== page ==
The Past, Present, and Future of Common Standards

Something in Common: The Common Core Standards and the Next Chapter in American Education
By Robert Rothman
(Harvard Education Press, 300 pp., $24.95)

I must admit to a bias: I am a strong advocate of national standards, was intimately involved with their first iteration in the 1980s, and am delighted to witness their partial resurrection in a new guise.  As Robert Rothman observes, the new Common Core standards in English language arts and mathematics are not top-down driven reforms (one of the difficulties of the first national standards initiatives) or bottom-up efforts, which have suffered in the past when the states, with the singular exception of Massachusetts, tended to water down their individual attempts to the detriment, rather than the amelioration, of American public education.

The Common Core standards, to quote directly from the book’s introduction, “set expectations for student learning at every grade level,” and the book “describes the development process, the states’ adoption decisions, and early steps by states to implement them.”  Most important, the book explains in depth the content of the standards, what they expect of students, and how the assessment of student results is going to be carried out.

While all of this activity, strenuous and complex as it is, may seem to the educational neophyte to be more theoretical than practical, the fact of the matter is that within six months of the standards being issued in 2010, 43 states and the District of Columbia had adopted them.  Furthermore, they are designed to be “all or nothing.”  (It is difficult if not impossible to adopt some of them.)  They are written with every student in mind, rather than for the gifted few.  Their potential for transforming what is taught and raising the level of academic achievement nationally is truly extraordinary.

Why am I guilty of such unbridled optimism?  First of all, a great deal was learned from the pre-Common Core efforts. The first version of the national standards in the 1980s was vastly too ambitious.  Second, current federal education policy is very favorably disposed towards the common core initiative. Third, international comparisons with other highly developed countries, once shunned, are now fashionable.  They reveal that, no matter how the tests are framed, America is in the middle of the pack, well behind the likes of Finland, Singapore and Japan, in what we traditionally expect of our high school graduates. Fourth, other organizations are in the process of developing common core standards in science (to be released in 2012).  Assuming that they are of the same high quality as their 2010 counterparts, people may be emboldened to do the same for the other basic subjects, and thus escape from the current tendency to narrow the curriculum to the point of no return, a concern of particular moment to Diane Ravitch.  Fifth, unlike the situation in the 1980s, the charter school movement has matured to the point that its growth can provide a nationwide institutional context to pilot the teaching strategies appropriate to implementing the common core strategies.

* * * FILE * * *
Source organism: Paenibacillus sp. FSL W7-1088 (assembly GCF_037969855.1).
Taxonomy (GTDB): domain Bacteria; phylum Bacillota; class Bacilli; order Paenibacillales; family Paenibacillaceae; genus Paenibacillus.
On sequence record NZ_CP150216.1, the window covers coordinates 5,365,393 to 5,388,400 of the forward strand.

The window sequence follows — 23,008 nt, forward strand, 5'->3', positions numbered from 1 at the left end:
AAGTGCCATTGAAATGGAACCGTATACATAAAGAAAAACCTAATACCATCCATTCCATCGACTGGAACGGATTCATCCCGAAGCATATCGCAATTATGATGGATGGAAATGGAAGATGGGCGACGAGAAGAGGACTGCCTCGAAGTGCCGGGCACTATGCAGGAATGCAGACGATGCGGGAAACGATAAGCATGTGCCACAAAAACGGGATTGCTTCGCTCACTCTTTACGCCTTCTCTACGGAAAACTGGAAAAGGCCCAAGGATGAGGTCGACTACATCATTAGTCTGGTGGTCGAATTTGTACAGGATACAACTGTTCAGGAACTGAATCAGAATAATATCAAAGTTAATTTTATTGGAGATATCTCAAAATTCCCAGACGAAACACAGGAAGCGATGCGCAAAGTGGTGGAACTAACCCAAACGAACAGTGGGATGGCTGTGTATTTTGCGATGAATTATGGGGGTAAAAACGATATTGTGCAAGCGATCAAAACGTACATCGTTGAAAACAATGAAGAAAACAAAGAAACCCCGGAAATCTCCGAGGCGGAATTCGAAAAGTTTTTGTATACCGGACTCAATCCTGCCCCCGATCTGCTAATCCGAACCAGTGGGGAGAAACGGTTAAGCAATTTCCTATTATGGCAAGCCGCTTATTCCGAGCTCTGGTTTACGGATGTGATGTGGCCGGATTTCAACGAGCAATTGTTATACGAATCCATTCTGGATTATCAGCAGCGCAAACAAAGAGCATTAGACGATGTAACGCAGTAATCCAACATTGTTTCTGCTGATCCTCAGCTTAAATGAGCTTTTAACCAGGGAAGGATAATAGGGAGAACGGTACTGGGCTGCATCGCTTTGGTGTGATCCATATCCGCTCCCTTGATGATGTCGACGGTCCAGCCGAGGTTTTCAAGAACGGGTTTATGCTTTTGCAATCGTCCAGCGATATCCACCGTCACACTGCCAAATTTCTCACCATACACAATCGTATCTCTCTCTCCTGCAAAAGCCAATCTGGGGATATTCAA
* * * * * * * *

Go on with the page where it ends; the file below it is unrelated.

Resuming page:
Finally, there is a significant movement to align teacher education with these new standards.  Ross Perot once said to me “All teacher colleges ought to be torched.”  Such single-minded excoriation may be over the top, but there is no question that the new three R’s of teacher recruitment, retention and renewal are integral to any genuine education renaissance, and are indispensable to the implementation of the common core standards. Let’s hope that all of this really happens.  Robert Rothman certainly thinks there is a good chance it will.  After all, all these favorable circumstances are referenced in this informative volume.

-A. Graham Down

More book reviews by Graham Down can be found here.

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